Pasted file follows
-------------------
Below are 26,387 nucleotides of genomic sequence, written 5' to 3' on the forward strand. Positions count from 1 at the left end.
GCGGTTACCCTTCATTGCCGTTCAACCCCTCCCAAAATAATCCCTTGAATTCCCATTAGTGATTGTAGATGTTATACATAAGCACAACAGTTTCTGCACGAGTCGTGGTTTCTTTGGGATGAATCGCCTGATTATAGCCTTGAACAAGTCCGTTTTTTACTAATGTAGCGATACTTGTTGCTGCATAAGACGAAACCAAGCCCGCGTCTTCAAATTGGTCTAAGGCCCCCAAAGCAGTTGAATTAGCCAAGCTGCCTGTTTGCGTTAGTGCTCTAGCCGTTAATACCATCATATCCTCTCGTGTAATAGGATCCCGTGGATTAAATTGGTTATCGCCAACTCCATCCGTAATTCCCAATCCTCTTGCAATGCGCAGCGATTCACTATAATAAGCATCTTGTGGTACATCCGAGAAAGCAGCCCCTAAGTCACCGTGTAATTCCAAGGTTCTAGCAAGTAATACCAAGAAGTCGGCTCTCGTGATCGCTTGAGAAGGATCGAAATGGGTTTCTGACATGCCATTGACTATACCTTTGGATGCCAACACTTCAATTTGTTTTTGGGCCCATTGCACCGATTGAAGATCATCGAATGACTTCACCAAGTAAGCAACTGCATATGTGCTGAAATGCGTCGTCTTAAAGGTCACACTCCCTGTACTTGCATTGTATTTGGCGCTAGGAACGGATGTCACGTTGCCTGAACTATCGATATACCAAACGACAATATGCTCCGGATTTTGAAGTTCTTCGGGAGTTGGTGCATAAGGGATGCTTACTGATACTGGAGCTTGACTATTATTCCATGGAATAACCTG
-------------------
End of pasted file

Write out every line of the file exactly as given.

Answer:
Below are 26,387 nucleotides of genomic sequence, written 5' to 3' on the forward strand. Positions count from 1 at the left end.
GCGGTTACCCTTCATTGCCGTTCAACCCCTCCCAAAATAATCCCTTGAATTCCCATTAGTGATTGTAGATGTTATACATAAGCACAACAGTTTCTGCACGAGTCGTGGTTTCTTTGGGATGAATCGCCTGATTATAGCCTTGAACAAGTCCGTTTTTTACTAATGTAGCGATACTTGTTGCTGCATAAGACGAAACCAAGCCCGCGTCTTCAAATTGGTCTAAGGCCCCCAAAGCAGTTGAATTAGCCAAGCTGCCTGTTTGCGTTAGTGCTCTAGCCGTTAATACCATCATATCCTCTCGTGTAATAGGATCCCGTGGATTAAATTGGTTATCGCCAACTCCATCCGTAATTCCCAATCCTCTTGCAATGCGCAGCGATTCACTATAATAAGCATCTTGTGGTACATCCGAGAAAGCAGCCCCTAAGTCACCGTGTAATTCCAAGGTTCTAGCAAGTAATACCAAGAAGTCGGCTCTCGTGATCGCTTGAGAAGGATCGAAATGGGTTTCTGACATGCCATTGACTATACCTTTGGATGCCAACACTTCAATTTGTTTTTGGGCCCATTGCACCGATTGAAGATCATCGAATGACTTCACCAAGTAAGCAACTGCATATGTGCTGAAATGCGTCGTCTTAAAGGTCACACTCCCTGTACTTGCATTGTATTTGGCGCTAGGAACGGATGTCACGTTGCCTGAACTATCGATATACCAAACGACAATATGCTCCGGATTTTGAAGTTCTTCGGGAGTTGGTGCATAAGGGATGCTTACTGATACTGGAGCTTGACTATTATTCCATGGAATAACCTG